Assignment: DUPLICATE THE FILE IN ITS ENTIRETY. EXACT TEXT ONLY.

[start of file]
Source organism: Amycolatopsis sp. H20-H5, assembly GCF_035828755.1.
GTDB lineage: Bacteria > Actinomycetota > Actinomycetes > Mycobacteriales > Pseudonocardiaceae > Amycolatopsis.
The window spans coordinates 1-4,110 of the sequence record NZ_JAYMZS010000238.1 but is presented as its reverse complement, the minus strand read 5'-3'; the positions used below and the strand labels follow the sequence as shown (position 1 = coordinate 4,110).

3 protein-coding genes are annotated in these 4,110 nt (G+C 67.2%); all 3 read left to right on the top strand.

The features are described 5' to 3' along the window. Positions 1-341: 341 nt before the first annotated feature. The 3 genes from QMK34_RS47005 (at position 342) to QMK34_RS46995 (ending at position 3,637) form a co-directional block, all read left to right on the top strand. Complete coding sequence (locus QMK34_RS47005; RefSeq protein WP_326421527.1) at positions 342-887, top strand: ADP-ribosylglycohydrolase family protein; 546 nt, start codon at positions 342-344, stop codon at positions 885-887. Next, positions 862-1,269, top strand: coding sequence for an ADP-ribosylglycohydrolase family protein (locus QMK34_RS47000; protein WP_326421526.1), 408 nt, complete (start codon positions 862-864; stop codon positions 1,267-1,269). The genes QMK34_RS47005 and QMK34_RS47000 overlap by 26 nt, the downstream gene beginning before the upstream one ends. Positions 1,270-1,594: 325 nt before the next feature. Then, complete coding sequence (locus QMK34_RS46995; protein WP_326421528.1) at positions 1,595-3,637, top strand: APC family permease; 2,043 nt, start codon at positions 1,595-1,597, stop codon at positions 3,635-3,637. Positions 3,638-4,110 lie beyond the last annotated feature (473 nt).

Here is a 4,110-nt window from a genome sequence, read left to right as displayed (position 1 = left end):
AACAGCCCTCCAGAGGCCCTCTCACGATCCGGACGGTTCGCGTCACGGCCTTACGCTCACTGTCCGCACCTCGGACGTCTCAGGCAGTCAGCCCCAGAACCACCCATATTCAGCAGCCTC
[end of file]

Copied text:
Source organism: Amycolatopsis sp. H20-H5, assembly GCF_035828755.1.
GTDB lineage: Bacteria > Actinomycetota > Actinomycetes > Mycobacteriales > Pseudonocardiaceae > Amycolatopsis.
The window spans coordinates 1-4,110 of the sequence record NZ_JAYMZS010000238.1 but is presented as its reverse complement, the minus strand read 5'-3'; the positions used below and the strand labels follow the sequence as shown (position 1 = coordinate 4,110).

3 protein-coding genes are annotated in these 4,110 nt (G+C 67.2%); all 3 read left to right on the top strand.

The features are described 5' to 3' along the window. Positions 1-341: 341 nt before the first annotated feature. The 3 genes from QMK34_RS47005 (at position 342) to QMK34_RS46995 (ending at position 3,637) form a co-directional block, all read left to right on the top strand. Complete coding sequence (locus QMK34_RS47005; RefSeq protein WP_326421527.1) at positions 342-887, top strand: ADP-ribosylglycohydrolase family protein; 546 nt, start codon at positions 342-344, stop codon at positions 885-887. Next, positions 862-1,269, top strand: coding sequence for an ADP-ribosylglycohydrolase family protein (locus QMK34_RS47000; protein WP_326421526.1), 408 nt, complete (start codon positions 862-864; stop codon positions 1,267-1,269). The genes QMK34_RS47005 and QMK34_RS47000 overlap by 26 nt, the downstream gene beginning before the upstream one ends. Positions 1,270-1,594: 325 nt before the next feature. Then, complete coding sequence (locus QMK34_RS46995; protein WP_326421528.1) at positions 1,595-3,637, top strand: APC family permease; 2,043 nt, start codon at positions 1,595-1,597, stop codon at positions 3,635-3,637. Positions 3,638-4,110 lie beyond the last annotated feature (473 nt).

Here is a 4,110-nt window from a genome sequence, read left to right as displayed (position 1 = left end):
AACAGCCCTCCAGAGGCCCTCTCACGATCCGGACGGTTCGCGTCACGGCCTTACGCTCACTGTCCGCACCTCGGACGTCTCAGGCAGTCAGCCCCAGAACCACCCATATTCAGCAGCCTC